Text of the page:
Despite efforts, worries about ADAP remain
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Advocates for people living with HIV and AIDS are still worried about clients' access to medications as California officials continue fixing the state's AIDS Drug Assistance Program.
Problems with the system emerged after contractor AJ Boggs was brought on to handle eligibility and enrollment about a year ago. After several months of trouble, including clients being turned away by their pharmacies or even being dropped from ADAP, the California Department of Public Health terminated Boggs' contract.
The state extended eligibility for all ADAP clients to ensure that nobody's eligibility would expire before July 1.
But with that date getting closer, there are fears that problems with the program, which helps 29,000 people, still won't be ironed out.
Martha Ayala, an enrollment worker at APLA Health, said, "My main concern of what can happen is that based on our past experience" with the state's Office of AIDS, "they're not prepared for this type of contingency. When something like this happens, they're not prepared, and clients fall through the cracks."
That could mean people being "turned away" from their pharmacies and interruptions in insurance payments, among other problems, said Ayala.
"Clients have not been notified of any of this," she added. "Clients come and they have no idea that they've been extended. ... I'm the one that tells them."
In response to the Bay Area Reporter's emailed questions, CDPH spokespeople said, "All client eligibility end dates are staggered based on client birthday, so only a certain number of clients whose birthday or half-birthday is in July will need to renew eligibility in July."
That's about 5,000 people, according to the agency.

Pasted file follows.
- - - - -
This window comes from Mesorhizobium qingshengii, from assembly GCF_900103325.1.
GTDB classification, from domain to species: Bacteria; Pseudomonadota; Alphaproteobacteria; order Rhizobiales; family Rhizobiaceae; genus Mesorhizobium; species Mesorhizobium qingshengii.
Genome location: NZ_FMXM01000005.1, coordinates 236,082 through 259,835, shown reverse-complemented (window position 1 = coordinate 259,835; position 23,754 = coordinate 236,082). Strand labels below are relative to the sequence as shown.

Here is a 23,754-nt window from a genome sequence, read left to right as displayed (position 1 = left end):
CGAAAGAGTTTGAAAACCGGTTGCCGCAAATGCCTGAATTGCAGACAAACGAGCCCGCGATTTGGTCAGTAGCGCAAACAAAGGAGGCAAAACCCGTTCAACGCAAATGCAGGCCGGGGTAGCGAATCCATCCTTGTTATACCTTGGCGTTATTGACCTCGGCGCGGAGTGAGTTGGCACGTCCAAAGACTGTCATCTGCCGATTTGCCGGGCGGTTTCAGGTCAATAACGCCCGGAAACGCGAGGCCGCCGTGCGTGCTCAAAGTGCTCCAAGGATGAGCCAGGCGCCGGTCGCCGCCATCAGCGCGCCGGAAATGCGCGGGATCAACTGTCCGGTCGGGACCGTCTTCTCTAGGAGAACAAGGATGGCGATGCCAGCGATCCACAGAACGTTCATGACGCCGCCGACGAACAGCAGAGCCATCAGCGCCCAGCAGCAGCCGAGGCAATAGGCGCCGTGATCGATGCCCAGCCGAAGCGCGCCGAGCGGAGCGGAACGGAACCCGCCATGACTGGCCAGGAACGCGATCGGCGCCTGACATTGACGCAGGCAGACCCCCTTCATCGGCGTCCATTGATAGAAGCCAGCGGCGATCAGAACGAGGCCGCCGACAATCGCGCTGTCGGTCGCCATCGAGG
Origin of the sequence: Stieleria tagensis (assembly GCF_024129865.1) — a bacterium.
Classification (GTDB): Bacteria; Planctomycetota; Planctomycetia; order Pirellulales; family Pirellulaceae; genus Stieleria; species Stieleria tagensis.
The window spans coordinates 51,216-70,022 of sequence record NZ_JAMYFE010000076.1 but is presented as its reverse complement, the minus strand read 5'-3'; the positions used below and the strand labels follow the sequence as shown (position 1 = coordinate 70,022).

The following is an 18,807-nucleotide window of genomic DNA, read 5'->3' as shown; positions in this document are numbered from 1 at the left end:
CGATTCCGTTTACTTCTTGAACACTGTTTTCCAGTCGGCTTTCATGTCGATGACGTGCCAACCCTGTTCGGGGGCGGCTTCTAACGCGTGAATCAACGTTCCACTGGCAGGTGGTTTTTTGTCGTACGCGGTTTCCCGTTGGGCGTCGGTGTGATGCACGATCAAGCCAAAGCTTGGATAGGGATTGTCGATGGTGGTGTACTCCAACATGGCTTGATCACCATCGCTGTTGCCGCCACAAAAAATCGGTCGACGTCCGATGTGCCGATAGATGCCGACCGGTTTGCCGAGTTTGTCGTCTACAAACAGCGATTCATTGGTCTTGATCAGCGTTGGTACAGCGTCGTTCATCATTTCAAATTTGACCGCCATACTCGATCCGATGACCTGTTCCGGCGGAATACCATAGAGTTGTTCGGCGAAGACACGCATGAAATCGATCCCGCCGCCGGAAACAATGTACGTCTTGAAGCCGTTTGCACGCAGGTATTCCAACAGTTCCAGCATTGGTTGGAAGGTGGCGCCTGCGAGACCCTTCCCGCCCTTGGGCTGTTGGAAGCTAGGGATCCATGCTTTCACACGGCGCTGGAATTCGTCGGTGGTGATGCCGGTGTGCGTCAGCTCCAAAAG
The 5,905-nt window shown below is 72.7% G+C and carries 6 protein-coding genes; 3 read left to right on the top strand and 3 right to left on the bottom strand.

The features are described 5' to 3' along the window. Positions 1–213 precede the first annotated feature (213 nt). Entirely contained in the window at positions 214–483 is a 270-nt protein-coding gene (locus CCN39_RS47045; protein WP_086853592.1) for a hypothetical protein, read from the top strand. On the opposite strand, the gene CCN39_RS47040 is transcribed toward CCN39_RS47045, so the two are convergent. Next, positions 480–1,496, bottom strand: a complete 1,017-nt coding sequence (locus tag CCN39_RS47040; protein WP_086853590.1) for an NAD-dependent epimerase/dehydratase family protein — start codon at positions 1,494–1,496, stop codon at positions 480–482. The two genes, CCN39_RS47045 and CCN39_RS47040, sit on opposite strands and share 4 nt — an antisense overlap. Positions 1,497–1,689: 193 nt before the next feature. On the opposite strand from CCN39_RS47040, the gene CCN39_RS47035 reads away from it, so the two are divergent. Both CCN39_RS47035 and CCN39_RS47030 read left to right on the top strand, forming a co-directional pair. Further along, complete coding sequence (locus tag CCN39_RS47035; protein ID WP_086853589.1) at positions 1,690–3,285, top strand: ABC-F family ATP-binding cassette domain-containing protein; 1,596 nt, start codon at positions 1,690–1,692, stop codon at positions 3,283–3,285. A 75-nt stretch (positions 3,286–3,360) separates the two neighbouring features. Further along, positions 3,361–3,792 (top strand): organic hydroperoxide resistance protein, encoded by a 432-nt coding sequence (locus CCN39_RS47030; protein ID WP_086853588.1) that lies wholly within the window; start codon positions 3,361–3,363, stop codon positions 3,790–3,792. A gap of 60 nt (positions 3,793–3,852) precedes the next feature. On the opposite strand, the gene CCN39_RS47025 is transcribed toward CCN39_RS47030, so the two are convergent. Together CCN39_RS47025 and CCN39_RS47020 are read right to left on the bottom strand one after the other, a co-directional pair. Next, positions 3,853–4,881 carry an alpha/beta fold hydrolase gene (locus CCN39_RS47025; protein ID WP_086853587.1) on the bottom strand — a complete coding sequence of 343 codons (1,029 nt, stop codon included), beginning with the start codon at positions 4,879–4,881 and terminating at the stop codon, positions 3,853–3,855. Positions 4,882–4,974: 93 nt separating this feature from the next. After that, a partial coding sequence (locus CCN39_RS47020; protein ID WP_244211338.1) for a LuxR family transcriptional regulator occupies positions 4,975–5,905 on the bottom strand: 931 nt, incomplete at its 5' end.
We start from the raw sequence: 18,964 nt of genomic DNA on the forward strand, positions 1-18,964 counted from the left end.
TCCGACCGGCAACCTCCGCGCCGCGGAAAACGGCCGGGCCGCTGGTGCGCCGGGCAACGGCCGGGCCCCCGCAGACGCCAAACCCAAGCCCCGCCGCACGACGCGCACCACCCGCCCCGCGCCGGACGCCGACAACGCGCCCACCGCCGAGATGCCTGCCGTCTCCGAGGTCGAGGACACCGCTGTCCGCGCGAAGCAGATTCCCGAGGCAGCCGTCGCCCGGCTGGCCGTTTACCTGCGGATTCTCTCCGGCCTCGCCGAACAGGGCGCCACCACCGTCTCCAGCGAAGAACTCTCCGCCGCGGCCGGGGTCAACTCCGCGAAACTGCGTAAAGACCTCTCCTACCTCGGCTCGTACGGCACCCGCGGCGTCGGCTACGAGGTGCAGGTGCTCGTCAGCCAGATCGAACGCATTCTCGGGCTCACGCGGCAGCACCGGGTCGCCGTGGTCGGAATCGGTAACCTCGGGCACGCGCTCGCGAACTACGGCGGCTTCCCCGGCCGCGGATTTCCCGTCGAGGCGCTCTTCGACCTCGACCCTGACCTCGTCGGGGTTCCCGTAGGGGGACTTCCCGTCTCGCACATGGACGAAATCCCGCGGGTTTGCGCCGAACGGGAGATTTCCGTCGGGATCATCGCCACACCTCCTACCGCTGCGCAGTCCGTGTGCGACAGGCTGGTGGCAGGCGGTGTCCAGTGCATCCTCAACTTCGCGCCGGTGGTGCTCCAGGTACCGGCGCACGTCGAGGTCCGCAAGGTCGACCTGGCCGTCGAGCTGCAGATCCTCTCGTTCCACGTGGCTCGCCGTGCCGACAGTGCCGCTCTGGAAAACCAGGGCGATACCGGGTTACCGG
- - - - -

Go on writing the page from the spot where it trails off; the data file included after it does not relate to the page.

"CDPH has reminded ADAP enrollment workers to re-enroll and recertify clients in a timely manner so their eligibility is extended," spokespeople said, adding, "CDPH will continue to emphasize this important reminder. To assist enrollment workers with this important task, by the end of May, the ADAP enrollment system will have a new feature that allowing enrollment workers to see a list of their clients and their clientsÕ eligibility end dates."
Courtney Mulhern-Pearson, director of state and local policy at the San Francisco AIDS Foundation, said in an interview, "The good thing about them extending the eligibility is that clients shouldn't have been impacted too much by the transition in the contracts ... but once that extended eligibility ends, that's when we'll be able to see if the system is really working or not."
Clients notified, state says
CDPH spokespeople said that it does notify people of what they need to do in order to extend their eligibility.
"Enrollment workers across the state also work with clients to ensure they remain enrolled and do not lose access to their medications," the agency said. "Clients must meet with their enrollment workers before their birthdays each year to re-enroll in ADAP," and people with birthdays in July should have received postcards in mid-May "reminding them to meet with their enrollment workers before their birthdays."
Spokespeople also said that clients have to "self-attest to their ADAP eligibility before their half-birthdays via a form that is mailed to them from CDPH."
People with half-birthdays in July should have received the forms in mid-May. Clients who have questions about the forms should get in touch with their enrollment workers or call ADAP at (844) 421-7050.
Mulhern-Pearson, who encourages people to check their mail for anything from CDPH, said, "We really need more transparency around what the functionality is now, what systems improvements they're working on, and what the timeline of those improvements is going to be."
She said she wants to see at least a page on the state's website devoted to the information. The way it is now, "You hear slightly different things depending on who you talk to."
CDPH spokespeople said that on April 27, the agency posted "a list of past, current, and future features planned for the ADAP enrollment system."
The list is "being updated every four weeks and will be shared with enrollment workers and posted to the ADAP website each time it is updated," the agency said.
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